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A series of essays towards General Convention in 2003


Mission in the 21st Century:

“Ruthless Realism and the Situation in which the Church actually finds Itself”:

Notes Towards a Mission Focus for the 21st Century

 

by The Rev. Mark Harris

(Executive Director, the Global Episcopal Mission Network, markharris@gemn.org )

 

 

The need for a new mission focus:

 

Stephen Neill in the closing pages of Christian Missions, says this:

 

“The cool and rational eighteenth century was hardly a promising seed-bed for Christian growth; but out of it came a greater outburst of Christian missionary enterprise than had been seen in all the centuries before.  There is no reason to suppose that it can not be so today. But such renewals do not come automatically; they come only as the fruit of deliberate penitence, self-dedication, and hope.  And the starting-point of all these is ruthless realism as to the situation in which the Church actually finds itself.” (p.572, Penguin Books, l964)

 

Bishop Neill, echoing the understanding of the Whitby (Canada) 1947 Mission Conference, also said something in that book that has been quoted widely in mission minded circles since the day it was written. It is this:

 

“The age of missions is at an end. The age of mission has begun.” (p.571)

 

He meant of course that Christianity was now a world wide religion in an increasingly world wide context and we Christians, as a community of churches, had better take this global context seriously.

 

These words were written in 1964, when the United States was fast becoming enmeshed in a new sort of virtueless war, Europe was losing its last holdings in the colonial world and in some denial of its moral devastation following a half century of fratricide and genocide, and the West and East were at each others throats. Things appeared bad and getting worse. Mission engagement by first world churches was being completely rethought, at least in part as a result of its own members understanding the cultural and social limitations and baggage they brought to missionary activity.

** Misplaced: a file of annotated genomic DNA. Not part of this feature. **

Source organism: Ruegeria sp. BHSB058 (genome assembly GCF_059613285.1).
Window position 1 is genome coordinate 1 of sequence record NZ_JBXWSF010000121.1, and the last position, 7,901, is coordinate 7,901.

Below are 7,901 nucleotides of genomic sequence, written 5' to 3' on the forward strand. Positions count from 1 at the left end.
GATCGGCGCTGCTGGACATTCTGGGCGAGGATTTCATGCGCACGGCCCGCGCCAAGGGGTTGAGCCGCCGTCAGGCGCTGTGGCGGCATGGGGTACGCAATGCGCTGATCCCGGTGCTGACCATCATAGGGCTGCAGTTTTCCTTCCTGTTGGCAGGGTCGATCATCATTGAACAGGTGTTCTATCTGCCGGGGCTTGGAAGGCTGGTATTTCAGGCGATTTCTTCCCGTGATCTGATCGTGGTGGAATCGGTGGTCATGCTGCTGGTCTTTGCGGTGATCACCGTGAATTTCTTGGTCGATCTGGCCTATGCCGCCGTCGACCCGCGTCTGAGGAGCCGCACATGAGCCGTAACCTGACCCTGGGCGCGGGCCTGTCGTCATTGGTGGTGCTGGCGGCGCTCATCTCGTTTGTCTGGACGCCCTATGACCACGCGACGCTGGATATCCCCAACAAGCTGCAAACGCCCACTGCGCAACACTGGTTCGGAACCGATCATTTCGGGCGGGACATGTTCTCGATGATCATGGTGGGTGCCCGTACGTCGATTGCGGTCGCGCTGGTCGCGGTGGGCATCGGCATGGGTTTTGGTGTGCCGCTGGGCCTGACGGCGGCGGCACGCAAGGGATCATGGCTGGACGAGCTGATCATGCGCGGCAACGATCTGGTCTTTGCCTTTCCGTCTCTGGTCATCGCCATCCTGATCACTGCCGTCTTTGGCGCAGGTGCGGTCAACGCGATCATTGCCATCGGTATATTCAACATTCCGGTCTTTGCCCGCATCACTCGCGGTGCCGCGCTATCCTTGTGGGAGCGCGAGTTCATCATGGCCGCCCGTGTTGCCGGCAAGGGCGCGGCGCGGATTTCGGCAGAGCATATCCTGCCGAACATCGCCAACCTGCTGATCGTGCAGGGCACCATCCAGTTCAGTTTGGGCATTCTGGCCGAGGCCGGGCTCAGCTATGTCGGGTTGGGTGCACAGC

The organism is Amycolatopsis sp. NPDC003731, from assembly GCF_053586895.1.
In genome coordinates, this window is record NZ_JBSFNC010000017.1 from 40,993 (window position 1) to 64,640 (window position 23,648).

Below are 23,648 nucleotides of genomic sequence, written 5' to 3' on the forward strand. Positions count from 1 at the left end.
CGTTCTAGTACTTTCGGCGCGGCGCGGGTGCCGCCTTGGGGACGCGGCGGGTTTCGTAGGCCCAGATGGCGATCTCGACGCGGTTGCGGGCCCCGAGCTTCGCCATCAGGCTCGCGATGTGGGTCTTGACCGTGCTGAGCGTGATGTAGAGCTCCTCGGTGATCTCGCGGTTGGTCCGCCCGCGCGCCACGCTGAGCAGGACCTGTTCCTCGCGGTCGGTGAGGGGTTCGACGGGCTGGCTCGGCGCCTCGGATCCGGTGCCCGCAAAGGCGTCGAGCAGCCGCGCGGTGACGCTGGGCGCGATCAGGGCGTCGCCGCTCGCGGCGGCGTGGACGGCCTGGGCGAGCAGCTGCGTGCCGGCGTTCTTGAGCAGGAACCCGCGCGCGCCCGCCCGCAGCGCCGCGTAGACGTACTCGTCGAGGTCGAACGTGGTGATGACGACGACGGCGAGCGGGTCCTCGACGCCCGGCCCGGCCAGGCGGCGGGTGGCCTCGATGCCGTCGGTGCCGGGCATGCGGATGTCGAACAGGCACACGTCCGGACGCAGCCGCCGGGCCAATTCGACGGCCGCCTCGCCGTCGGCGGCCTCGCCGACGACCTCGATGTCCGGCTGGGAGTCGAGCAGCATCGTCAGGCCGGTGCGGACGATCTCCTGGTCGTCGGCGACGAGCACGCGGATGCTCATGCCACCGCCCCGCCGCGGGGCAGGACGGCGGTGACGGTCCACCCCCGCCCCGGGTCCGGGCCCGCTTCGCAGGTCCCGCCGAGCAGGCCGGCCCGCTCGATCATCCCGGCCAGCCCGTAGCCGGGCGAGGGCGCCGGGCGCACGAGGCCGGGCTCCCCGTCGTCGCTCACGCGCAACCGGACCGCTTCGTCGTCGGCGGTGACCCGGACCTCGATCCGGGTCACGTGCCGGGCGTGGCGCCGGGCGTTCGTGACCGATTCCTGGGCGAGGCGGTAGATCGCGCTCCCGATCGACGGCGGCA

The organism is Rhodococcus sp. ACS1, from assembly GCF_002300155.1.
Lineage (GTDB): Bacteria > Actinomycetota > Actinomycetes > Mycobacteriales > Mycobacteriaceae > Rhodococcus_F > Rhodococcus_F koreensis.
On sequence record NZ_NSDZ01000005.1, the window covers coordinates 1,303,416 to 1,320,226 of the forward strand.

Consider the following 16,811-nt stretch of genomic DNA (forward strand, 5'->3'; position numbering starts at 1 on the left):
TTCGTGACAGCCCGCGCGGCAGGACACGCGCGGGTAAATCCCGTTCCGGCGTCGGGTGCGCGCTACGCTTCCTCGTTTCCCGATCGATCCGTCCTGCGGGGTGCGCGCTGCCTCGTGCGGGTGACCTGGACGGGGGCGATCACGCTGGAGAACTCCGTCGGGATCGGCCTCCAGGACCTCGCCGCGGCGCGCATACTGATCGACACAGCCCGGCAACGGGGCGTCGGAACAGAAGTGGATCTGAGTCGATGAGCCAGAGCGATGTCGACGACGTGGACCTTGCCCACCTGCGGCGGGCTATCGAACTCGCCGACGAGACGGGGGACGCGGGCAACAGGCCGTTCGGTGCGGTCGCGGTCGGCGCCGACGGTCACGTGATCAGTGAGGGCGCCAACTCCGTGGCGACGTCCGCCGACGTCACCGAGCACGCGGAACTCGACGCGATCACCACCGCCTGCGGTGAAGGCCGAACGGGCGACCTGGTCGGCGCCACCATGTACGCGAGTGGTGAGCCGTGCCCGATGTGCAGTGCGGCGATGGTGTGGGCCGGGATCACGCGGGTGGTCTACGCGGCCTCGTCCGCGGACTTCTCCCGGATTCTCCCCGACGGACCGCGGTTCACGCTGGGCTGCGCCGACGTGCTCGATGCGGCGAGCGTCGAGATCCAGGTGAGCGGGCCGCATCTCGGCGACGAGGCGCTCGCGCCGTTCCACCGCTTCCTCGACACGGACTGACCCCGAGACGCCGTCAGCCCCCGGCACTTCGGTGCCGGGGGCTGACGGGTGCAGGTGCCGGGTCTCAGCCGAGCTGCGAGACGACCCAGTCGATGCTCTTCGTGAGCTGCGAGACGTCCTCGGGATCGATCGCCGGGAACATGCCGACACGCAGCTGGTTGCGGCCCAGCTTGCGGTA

In that same year R. Pierce Beaver wrote a small book for the Association Press (The press of the YMCA) called From Missions to Mission. In what must have been the last gasp of critical work by the YMCA before it backed off such matters, Beaver signaled the profound change from mission as a “Western church operation, reaching out from a geographically defined Christendom to ‘heathendom,’ into a mission aimed at all the world from a base in a ‘diffused Christendom’ in a community of churches all around the world.” (p. 7) He spoke of the “hunger for liberation from fear and lost-ness and for reconciliation.” (p. 126) He assumed that addressing this hunger would be the work of mission in the future.

 

The difficulty in attending to this task:

 

Well, they wrote such things in 1964 and it certainly seemed then that the future of mission lay with the liberation movement, reconciliation and the ecumenism that was evoked by the metropolis, in which multicultural and multiracial concerns for both liberation and reconciliation thrived.